Wyrill Crawford is a famous name in the old town. Its a name passed down over several generations. This article was sourced by Vanessa Milner of Scarborough Archives Group. It appeared in the Scarborough Evening News on Wyrill Crawford's Golden wedding anniversary.
A SCARBOROUGH FISHERMAN'S GOLDEN WEDDING - A PEEP BACKWARDS
One of the best known and most popular of Scarborough's old fishermen celebrated his golden wedding on Sunday.
On Novemebr 8th, 1875, the marriage took place at Albermarle Baptist Church, by the Reverend Mules of Wyrill Crawford, to Martha Hannah Fleet.
Both Mr and Mrs Crawford are now 73 years of age and they have spent their lifetime in Scarborough. When seen this (Monday) morning, Mrs Crawford at their home in Wilson's dwellings and Mrs Crawford at the Lifeboat House, both appeared hale, hearty and cheerful.
A chat with Mr Crawford turns the clock back to the old yawl fishing days. Hazardous as is the seafaring life now, how much more precarious must it have been in those times. The seamanship displayed in bringing these broad-beamed sailing vessels through the wintry seas has never been beaten.
WENT TO SEA AS A BOY: As a lad of about twelve Mr Crawford first went to sea. The ship, he believes would be the General leith, owned by Mr Wm. Possitt, and they were engaged in herring fishing. Throughout his long career Mr Crawford remained true to his calling of fisherman, and when the old yawls gave place to drifters he went fishing in cobles. He retired from the sea some seven or eight years ago, and was at that time owner of the coble Rescue. To reccount the narrow escapes he had at sea would requie a book. The yawls, which were comparable in size to drifters, stopped at sea about a week, salting the herrings as they were caught.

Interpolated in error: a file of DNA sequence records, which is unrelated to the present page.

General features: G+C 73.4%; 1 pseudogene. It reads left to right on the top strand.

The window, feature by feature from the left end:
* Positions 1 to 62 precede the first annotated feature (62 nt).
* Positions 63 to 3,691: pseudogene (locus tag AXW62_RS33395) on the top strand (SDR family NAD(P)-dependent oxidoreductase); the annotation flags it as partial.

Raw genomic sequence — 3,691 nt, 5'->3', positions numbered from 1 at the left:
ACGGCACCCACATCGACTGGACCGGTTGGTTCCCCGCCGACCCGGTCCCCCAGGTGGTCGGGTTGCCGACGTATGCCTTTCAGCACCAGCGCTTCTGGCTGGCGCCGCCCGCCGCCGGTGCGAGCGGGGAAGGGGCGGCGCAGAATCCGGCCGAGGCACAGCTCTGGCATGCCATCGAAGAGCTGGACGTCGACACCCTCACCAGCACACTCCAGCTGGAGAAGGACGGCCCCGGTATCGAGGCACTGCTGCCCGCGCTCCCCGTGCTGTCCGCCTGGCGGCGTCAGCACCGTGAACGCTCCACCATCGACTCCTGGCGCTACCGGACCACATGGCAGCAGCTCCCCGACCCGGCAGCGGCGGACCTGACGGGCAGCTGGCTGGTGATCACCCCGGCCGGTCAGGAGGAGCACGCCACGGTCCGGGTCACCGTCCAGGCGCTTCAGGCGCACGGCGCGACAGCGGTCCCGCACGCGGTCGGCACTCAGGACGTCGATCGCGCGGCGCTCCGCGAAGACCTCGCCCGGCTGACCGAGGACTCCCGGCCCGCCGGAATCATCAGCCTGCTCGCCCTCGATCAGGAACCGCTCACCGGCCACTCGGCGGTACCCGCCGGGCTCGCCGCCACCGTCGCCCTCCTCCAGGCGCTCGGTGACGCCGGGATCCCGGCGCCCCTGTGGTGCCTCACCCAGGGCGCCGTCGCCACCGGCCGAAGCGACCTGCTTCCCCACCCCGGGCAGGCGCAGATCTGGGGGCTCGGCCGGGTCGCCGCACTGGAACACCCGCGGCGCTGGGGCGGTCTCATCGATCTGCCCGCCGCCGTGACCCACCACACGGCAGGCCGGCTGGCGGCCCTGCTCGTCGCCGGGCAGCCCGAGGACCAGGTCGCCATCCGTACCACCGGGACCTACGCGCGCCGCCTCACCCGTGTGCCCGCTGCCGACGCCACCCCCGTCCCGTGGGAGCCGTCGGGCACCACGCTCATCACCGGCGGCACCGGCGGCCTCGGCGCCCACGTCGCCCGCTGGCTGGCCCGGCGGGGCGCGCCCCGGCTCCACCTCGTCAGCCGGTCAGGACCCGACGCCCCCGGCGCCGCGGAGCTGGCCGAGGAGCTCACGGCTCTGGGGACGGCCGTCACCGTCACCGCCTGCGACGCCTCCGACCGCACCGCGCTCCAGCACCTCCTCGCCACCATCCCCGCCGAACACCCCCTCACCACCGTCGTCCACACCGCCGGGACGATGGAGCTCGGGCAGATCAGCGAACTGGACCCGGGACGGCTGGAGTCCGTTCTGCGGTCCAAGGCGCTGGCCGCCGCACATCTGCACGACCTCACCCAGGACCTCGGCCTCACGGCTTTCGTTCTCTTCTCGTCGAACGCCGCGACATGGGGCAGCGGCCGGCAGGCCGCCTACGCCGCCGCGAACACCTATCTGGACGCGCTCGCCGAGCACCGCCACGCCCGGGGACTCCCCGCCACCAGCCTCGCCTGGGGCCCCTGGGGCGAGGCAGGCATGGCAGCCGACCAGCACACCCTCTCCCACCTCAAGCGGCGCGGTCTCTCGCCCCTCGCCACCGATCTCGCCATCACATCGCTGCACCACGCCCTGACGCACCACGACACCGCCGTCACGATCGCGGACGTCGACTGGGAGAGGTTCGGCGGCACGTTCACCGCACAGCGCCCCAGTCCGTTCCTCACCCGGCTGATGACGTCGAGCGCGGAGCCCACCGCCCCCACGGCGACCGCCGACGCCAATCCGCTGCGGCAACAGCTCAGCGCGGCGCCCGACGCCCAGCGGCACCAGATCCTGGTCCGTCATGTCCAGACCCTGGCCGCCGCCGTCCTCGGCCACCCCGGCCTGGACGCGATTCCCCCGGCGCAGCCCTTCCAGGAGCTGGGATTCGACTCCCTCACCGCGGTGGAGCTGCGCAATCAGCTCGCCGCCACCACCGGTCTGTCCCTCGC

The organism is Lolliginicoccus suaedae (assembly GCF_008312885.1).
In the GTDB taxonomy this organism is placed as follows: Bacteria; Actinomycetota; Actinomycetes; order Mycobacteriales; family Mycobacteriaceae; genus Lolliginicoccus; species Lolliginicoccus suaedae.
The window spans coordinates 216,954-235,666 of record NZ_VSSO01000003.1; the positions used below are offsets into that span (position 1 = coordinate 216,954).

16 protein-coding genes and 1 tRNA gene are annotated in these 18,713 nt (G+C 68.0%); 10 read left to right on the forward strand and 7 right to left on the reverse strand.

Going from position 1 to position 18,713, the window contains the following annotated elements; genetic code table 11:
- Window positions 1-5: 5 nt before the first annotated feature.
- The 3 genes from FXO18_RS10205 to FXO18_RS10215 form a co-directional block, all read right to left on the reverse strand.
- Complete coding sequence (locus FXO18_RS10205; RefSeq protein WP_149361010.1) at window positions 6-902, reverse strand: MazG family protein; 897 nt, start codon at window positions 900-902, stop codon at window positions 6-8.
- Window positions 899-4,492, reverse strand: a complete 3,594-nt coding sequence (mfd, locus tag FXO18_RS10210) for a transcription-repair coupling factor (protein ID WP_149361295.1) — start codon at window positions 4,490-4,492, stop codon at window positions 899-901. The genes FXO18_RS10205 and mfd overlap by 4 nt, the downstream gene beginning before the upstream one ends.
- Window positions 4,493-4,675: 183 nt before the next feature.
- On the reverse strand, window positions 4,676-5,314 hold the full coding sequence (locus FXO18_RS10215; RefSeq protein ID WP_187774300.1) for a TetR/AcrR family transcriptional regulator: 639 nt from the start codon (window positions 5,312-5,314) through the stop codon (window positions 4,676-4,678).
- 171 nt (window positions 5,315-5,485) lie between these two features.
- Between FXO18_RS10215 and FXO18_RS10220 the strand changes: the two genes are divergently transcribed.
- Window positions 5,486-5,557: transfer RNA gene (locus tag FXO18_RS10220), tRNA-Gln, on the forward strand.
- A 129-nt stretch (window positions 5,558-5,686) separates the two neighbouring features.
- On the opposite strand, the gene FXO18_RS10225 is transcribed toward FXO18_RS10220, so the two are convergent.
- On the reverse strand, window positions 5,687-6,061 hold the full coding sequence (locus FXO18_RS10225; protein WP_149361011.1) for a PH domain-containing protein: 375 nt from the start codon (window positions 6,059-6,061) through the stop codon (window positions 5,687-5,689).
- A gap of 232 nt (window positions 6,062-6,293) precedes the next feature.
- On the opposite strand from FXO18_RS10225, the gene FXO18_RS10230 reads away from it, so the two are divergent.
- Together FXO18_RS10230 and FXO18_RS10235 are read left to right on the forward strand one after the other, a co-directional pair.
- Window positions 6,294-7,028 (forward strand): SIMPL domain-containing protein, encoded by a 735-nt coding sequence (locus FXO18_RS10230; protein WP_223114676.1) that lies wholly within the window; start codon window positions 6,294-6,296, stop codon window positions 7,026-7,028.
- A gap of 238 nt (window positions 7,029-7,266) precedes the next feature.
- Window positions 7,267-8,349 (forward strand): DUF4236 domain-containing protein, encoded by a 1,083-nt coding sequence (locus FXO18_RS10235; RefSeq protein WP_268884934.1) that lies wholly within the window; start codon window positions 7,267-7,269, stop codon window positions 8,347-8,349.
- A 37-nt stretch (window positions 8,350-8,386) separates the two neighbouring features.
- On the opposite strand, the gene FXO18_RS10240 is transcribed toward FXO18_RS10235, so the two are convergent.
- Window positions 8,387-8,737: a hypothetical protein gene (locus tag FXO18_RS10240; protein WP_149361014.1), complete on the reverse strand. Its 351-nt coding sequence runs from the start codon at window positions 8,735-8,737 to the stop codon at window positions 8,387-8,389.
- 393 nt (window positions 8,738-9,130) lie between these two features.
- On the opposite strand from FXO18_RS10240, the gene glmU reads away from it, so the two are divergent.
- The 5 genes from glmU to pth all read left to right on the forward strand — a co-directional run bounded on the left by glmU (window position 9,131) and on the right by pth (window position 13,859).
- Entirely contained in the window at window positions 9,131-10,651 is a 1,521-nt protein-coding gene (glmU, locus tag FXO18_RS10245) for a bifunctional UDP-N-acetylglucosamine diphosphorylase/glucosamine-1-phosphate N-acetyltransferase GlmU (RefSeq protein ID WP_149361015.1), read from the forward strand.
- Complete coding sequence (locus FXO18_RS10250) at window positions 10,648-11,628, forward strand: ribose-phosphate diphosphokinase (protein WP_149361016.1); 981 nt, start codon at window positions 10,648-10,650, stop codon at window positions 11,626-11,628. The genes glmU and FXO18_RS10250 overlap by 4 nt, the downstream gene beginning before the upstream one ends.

Half humourly Mr Crawford mentioned one of his experiences. The yawl Magnetic, with 24 men on board, including Tom Owston, Geo. Clarke, and himself, was as near port as just off by the Bathing Pool when a gale came over. The efforts of 24 men were unavailing against the elements, and the boat had to go to Bridlington Bay before she could come home.
LONG SERVICE IN LIFEBOATS : Mr Crawford has seen lifeboat service in the Lady Leigh, the three Queensburys, and the reserve boat, Edward and Lucilla. Now, when his days of active service are over, he is just the right man for the position as caretaker at the Lifeboat House, and there he shows the vessel to visitors, who, if they are lucky, may hear of some of his exploits.
The first event in local lifeboat history which he remembers was when the Amelia put off to the Coupland. He was but a boy at the time.
One of the worst of trips in which he actually took part was on December 15th, 1886, when the boat Rainbow was wrecked. Hundreds watched the rescue of the crew from the shore, and on several occasions the lifeboat was lost from sight in the huge waves, and her loss was feared.
Mr and Mrs Crawford have three sons and four daughters, all living in Scarborough. the eldest son is Mr Wyrill Crawford partner in the coble Reliance II. The other two sons are trawler skippers, whose capable services have been eagerly sought. Mr Daniel Crawford is skipper of the Star of the Empire, and Mr Walter Crawford is skipper of the Star of the the East.
Mr Wyrill Crawford, Jnr, is carrying on his fathers lifeboat service, he having been bow-man for nine or ten years.
- Scarborough Evening News 13th November, 1925.